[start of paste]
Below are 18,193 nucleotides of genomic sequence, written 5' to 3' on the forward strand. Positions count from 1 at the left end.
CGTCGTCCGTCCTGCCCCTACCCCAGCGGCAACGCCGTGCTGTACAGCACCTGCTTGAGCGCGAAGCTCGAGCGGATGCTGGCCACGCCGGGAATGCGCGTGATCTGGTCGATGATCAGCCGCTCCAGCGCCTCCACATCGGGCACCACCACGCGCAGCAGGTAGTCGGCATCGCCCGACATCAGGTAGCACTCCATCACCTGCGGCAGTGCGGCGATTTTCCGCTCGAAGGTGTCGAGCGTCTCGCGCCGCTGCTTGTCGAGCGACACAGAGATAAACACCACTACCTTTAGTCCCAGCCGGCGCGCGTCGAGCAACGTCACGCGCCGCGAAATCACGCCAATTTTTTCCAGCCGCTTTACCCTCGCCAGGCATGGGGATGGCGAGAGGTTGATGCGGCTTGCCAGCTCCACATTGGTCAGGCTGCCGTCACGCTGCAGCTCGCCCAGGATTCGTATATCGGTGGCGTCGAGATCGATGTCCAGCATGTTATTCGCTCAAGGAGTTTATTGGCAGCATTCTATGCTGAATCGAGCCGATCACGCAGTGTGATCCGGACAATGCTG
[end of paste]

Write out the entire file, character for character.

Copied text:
Below are 18,193 nucleotides of genomic sequence, written 5' to 3' on the forward strand. Positions count from 1 at the left end.
CGTCGTCCGTCCTGCCCCTACCCCAGCGGCAACGCCGTGCTGTACAGCACCTGCTTGAGCGCGAAGCTCGAGCGGATGCTGGCCACGCCGGGAATGCGCGTGATCTGGTCGATGATCAGCCGCTCCAGCGCCTCCACATCGGGCACCACCACGCGCAGCAGGTAGTCGGCATCGCCCGACATCAGGTAGCACTCCATCACCTGCGGCAGTGCGGCGATTTTCCGCTCGAAGGTGTCGAGCGTCTCGCGCCGCTGCTTGTCGAGCGACACAGAGATAAACACCACTACCTTTAGTCCCAGCCGGCGCGCGTCGAGCAACGTCACGCGCCGCGAAATCACGCCAATTTTTTCCAGCCGCTTTACCCTCGCCAGGCATGGGGATGGCGAGAGGTTGATGCGGCTTGCCAGCTCCACATTGGTCAGGCTGCCGTCACGCTGCAGCTCGCCCAGGATTCGTATATCGGTGGCGTCGAGATCGATGTCCAGCATGTTATTCGCTCAAGGAGTTTATTGGCAGCATTCTATGCTGAATCGAGCCGATCACGCAGTGTGATCCGGACAATGCTG